The South African Law of Contact to Children is largely case-based law that has developed over a long period of time. Accordingly contact guidelines are found in the applicable case-law and not in the laws governing children and their rights, save for the Children’s Act 38 of 2005 which makes provision for the child’s right to see and spend time with his or her parents.
Child Contact Guidelines
As a starting point it is worth bearing in mind that the right of contact is a right belonging to the child and not the parent. The non-“custodian/primary residence” parent (ie: the parent who does not provide the child with his/her principal place of residence and accordingly does does not hold primary residence) may not have primary residence but they do importantly, possess an entitlement to spend time with the child and enjoy the child’s company.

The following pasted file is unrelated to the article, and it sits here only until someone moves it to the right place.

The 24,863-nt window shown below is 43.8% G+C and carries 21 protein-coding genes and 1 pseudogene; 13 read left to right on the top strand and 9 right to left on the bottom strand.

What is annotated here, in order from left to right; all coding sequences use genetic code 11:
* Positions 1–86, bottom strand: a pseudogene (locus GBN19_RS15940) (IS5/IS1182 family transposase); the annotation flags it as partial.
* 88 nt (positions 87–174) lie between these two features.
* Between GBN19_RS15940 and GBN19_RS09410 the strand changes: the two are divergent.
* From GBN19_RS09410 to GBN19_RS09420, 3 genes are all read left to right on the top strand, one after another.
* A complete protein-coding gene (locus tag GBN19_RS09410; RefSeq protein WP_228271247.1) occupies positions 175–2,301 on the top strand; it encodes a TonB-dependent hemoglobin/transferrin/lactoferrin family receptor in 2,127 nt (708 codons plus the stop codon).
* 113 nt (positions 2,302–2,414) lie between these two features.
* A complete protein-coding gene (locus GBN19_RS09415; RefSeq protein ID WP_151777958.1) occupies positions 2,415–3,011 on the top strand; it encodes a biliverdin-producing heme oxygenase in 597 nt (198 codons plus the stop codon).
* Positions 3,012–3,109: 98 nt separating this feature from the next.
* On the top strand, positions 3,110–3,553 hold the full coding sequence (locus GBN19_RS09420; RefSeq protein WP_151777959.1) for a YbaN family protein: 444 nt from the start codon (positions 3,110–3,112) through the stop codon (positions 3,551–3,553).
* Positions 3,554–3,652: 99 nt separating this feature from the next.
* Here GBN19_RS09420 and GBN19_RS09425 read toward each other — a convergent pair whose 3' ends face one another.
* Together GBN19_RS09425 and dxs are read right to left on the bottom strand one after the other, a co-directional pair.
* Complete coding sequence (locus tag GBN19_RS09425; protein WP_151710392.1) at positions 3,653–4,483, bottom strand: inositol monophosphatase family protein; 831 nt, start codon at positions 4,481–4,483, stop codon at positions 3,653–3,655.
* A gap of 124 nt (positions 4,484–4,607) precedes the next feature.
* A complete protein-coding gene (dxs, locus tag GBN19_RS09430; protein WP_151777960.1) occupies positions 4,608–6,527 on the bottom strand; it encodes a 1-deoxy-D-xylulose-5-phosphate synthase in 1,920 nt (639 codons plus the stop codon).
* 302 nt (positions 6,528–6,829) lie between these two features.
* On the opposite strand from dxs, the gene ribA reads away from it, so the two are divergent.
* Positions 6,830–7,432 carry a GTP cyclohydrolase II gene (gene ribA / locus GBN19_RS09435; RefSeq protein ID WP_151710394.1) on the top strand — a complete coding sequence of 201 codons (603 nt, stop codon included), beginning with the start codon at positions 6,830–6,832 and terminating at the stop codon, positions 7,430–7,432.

As a general rule, providing there are no indications of alcohol or drug abuse or of violence and criminal activity, the general contact guideline is that the non-custodian/non-primary residence parent is entitled to exercise reasonable contact with the child. As a rule, reasonable contact includes some midweek contact, contact on an alternate weekend as well as contact for part of a school holiday or an alternate school holiday. Most professionals working in the family arena tend however towards encouraging parents to put in place a generous contact arrangement on the basis of recognition of the principle that a child needs regular and ongoing contact with both its mother and father for optimal growth and development.